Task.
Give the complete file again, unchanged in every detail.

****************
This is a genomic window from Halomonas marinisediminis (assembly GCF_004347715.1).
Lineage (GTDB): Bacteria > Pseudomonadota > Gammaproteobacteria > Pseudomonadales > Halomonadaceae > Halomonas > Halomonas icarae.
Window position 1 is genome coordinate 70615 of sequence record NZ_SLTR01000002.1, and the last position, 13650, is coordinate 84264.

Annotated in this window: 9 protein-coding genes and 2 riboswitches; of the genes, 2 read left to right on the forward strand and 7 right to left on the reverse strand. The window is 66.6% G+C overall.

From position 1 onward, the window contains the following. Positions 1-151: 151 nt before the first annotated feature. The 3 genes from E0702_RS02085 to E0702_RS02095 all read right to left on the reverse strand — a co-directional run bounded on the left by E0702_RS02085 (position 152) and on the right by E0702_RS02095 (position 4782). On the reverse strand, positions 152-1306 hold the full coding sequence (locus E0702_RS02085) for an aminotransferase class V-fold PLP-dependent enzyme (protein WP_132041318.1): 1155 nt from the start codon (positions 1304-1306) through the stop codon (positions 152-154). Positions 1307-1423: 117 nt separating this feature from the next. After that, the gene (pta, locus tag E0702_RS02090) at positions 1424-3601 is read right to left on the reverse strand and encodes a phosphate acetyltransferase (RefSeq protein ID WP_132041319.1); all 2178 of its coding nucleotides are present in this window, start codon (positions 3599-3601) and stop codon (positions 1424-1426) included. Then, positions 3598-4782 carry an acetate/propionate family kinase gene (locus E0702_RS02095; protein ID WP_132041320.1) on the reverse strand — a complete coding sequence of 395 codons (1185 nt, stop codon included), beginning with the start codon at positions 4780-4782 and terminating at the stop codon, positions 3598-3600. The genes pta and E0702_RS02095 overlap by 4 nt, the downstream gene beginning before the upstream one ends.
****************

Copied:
This is a genomic window from Halomonas marinisediminis (assembly GCF_004347715.1).
Lineage (GTDB): Bacteria > Pseudomonadota > Gammaproteobacteria > Pseudomonadales > Halomonadaceae > Halomonas > Halomonas icarae.
Window position 1 is genome coordinate 70615 of sequence record NZ_SLTR01000002.1, and the last position, 13650, is coordinate 84264.

Annotated in this window: 9 protein-coding genes and 2 riboswitches; of the genes, 2 read left to right on the forward strand and 7 right to left on the reverse strand. The window is 66.6% G+C overall.

From position 1 onward, the window contains the following. Positions 1-151: 151 nt before the first annotated feature. The 3 genes from E0702_RS02085 to E0702_RS02095 all read right to left on the reverse strand — a co-directional run bounded on the left by E0702_RS02085 (position 152) and on the right by E0702_RS02095 (position 4782). On the reverse strand, positions 152-1306 hold the full coding sequence (locus E0702_RS02085) for an aminotransferase class V-fold PLP-dependent enzyme (protein WP_132041318.1): 1155 nt from the start codon (positions 1304-1306) through the stop codon (positions 152-154). Positions 1307-1423: 117 nt separating this feature from the next. After that, the gene (pta, locus tag E0702_RS02090) at positions 1424-3601 is read right to left on the reverse strand and encodes a phosphate acetyltransferase (RefSeq protein ID WP_132041319.1); all 2178 of its coding nucleotides are present in this window, start codon (positions 3599-3601) and stop codon (positions 1424-1426) included. Then, positions 3598-4782 carry an acetate/propionate family kinase gene (locus E0702_RS02095; protein ID WP_132041320.1) on the reverse strand — a complete coding sequence of 395 codons (1185 nt, stop codon included), beginning with the start codon at positions 4780-4782 and terminating at the stop codon, positions 3598-3600. The genes pta and E0702_RS02095 overlap by 4 nt, the downstream gene beginning before the upstream one ends.